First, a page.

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Diffords Guide to Cocktails #5-1


johnder
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On a seperate note, doesn't giving people the option of adding to their own cocktails after they have been served lead to "accidents" on the customers part. I am referring to your Pegu Club bar, where you have 4 bitters bottles on each table. I can just envision a customer pouring half a bottle of angostura in their drink by mistake, then expecting a replacement. Or are all patrons forwarned of the potency of each bitters bottle?

The bottles you refer to at Pegu are of the eye dropper variety thus you would have to upend the bottle to pour out half of it. Otherwise the most one could add would be about 3 dashes if they emptied the entire dropper. Most people when presented with a dropper would use caution and assume it is a potent ingredient methinks if not they are probably drinking vodka :raz: . Also there are not "4 bitters bottles on each table" they are brought over with the cocktail order and are: Angostura, Lime juice*, Lemon juice, Simple Syrup. Having never sat at a table for more then a few minutes there and the staff already knowing me to be somewhat versed in cocktails I can't attest to the fact of if an explanation is offered when presenting the caddy. I beleive your premise of " I can just envision a customer pouring half a bottle of angostura in their drink by mistake, then expecting a replacement" is flawed, if a patron walks into a restaurant and pours half of the salt shaker onto the food should they expect a replacement?

Edit: *

Edited by M.X.Hassett (log)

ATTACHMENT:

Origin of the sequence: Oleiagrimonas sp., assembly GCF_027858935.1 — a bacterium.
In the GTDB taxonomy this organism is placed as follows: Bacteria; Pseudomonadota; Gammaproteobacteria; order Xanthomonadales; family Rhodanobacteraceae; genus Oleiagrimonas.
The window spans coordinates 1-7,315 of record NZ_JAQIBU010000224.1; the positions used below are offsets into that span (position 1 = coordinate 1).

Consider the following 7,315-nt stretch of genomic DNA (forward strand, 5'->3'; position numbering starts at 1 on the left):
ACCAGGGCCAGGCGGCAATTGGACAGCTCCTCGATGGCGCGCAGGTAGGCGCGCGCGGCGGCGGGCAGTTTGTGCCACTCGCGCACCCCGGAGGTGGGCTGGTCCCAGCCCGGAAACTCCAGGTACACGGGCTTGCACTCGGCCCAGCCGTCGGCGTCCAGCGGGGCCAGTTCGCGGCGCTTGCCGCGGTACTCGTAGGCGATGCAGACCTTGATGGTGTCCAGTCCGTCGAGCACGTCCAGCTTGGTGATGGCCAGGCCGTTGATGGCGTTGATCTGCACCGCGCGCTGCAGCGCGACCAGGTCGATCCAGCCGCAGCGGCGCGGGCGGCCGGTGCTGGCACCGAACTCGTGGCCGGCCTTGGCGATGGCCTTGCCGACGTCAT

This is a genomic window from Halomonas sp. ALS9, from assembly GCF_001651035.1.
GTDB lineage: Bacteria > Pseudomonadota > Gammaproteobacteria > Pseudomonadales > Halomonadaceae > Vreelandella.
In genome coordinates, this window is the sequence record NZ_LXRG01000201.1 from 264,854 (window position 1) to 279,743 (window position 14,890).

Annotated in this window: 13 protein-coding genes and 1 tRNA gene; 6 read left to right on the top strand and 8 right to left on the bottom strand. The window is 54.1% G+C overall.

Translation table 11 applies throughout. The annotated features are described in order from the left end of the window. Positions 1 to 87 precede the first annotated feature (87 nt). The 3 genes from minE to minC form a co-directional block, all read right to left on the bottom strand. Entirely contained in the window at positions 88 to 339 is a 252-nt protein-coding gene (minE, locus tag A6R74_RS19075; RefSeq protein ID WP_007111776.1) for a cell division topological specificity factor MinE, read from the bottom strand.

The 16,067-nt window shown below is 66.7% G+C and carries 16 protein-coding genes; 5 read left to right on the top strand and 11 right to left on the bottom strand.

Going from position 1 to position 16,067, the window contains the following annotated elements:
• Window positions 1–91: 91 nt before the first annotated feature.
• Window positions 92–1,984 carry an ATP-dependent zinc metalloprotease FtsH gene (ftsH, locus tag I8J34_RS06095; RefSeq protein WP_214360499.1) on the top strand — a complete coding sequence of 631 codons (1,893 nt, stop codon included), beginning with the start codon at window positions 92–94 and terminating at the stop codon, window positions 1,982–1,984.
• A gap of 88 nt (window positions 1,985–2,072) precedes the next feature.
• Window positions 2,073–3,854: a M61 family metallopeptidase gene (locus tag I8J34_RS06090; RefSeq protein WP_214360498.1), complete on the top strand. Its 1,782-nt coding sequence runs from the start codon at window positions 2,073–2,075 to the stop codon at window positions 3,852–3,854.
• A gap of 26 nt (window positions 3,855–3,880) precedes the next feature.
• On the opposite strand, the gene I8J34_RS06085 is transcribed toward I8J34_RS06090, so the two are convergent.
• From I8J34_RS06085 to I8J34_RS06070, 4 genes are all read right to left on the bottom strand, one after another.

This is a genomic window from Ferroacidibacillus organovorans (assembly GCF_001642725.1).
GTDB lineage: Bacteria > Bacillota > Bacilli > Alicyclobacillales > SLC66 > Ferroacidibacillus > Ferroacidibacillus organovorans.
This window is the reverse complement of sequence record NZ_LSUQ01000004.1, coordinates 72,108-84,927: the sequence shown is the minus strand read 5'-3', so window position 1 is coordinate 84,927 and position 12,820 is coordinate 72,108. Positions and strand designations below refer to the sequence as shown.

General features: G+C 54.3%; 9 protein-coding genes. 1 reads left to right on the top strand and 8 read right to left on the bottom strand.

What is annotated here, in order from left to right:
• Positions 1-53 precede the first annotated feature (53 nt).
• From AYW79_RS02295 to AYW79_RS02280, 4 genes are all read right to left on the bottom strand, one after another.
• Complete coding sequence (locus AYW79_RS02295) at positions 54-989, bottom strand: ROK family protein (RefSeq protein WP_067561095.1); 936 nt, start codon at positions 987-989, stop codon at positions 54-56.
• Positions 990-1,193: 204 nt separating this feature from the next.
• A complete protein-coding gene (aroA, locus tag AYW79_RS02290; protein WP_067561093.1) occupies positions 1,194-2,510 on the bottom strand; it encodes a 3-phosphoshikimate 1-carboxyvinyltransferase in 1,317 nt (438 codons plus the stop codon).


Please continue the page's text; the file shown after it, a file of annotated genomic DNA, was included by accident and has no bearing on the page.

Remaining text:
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Tom Innes from FLVR took me to Boisedale (in London) one night back a few summers ago, when they were having their annual Cuban festival. He introduced me to the head bartender who was in from Floridita (Havana, not UK club), and was behind the bar. After we had daiquiri's I asked him for a mojito----he automatically offered the bitters because he said it was a better drink, and that's how they made them over there. I agree, and extend the same offer to others.

Separately, the box of cocktail condiments contains 1 dropper each of fresh lemon juice, fresh lime juice, simple syrup, and angostura bitters. The aspect of the dropper bottle is key, and guests understand that if the ingredients come from a dropper, then they just that.... -dropped- in. Nobody unscrews the dropper bottle, and free pours from the container. It's a meted dose. I have watched guests tinker with all of the ingredients, including the bitters. They enjoy the option of being able to tweek their cocktails should they want to. The process makes it fun and interactive, and I'm happy to report that we haven't had a drink returned yet.

Audrey

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